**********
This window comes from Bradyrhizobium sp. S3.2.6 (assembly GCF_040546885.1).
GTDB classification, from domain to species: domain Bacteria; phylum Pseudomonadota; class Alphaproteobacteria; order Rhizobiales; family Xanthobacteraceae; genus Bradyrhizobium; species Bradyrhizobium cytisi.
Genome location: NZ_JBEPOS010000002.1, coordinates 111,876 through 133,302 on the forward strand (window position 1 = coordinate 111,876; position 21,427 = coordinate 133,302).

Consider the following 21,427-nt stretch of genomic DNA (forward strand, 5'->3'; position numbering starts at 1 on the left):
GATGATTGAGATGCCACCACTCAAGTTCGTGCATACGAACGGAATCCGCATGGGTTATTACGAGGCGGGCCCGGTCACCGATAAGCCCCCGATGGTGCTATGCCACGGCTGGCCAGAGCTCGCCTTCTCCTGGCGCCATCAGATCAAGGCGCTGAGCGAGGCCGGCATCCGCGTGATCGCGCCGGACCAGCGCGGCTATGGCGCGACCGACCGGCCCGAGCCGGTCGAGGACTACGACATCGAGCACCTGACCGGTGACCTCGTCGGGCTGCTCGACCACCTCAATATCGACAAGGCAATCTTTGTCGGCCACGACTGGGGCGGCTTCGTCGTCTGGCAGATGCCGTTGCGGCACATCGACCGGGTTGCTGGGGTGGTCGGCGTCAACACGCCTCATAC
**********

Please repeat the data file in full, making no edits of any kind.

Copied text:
This window comes from Bradyrhizobium sp. S3.2.6 (assembly GCF_040546885.1).
GTDB classification, from domain to species: domain Bacteria; phylum Pseudomonadota; class Alphaproteobacteria; order Rhizobiales; family Xanthobacteraceae; genus Bradyrhizobium; species Bradyrhizobium cytisi.
Genome location: NZ_JBEPOS010000002.1, coordinates 111,876 through 133,302 on the forward strand (window position 1 = coordinate 111,876; position 21,427 = coordinate 133,302).

Consider the following 21,427-nt stretch of genomic DNA (forward strand, 5'->3'; position numbering starts at 1 on the left):
GATGATTGAGATGCCACCACTCAAGTTCGTGCATACGAACGGAATCCGCATGGGTTATTACGAGGCGGGCCCGGTCACCGATAAGCCCCCGATGGTGCTATGCCACGGCTGGCCAGAGCTCGCCTTCTCCTGGCGCCATCAGATCAAGGCGCTGAGCGAGGCCGGCATCCGCGTGATCGCGCCGGACCAGCGCGGCTATGGCGCGACCGACCGGCCCGAGCCGGTCGAGGACTACGACATCGAGCACCTGACCGGTGACCTCGTCGGGCTGCTCGACCACCTCAATATCGACAAGGCAATCTTTGTCGGCCACGACTGGGGCGGCTTCGTCGTCTGGCAGATGCCGTTGCGGCACATCGACCGGGTTGCTGGGGTGGTCGGCGTCAACACGCCTCATAC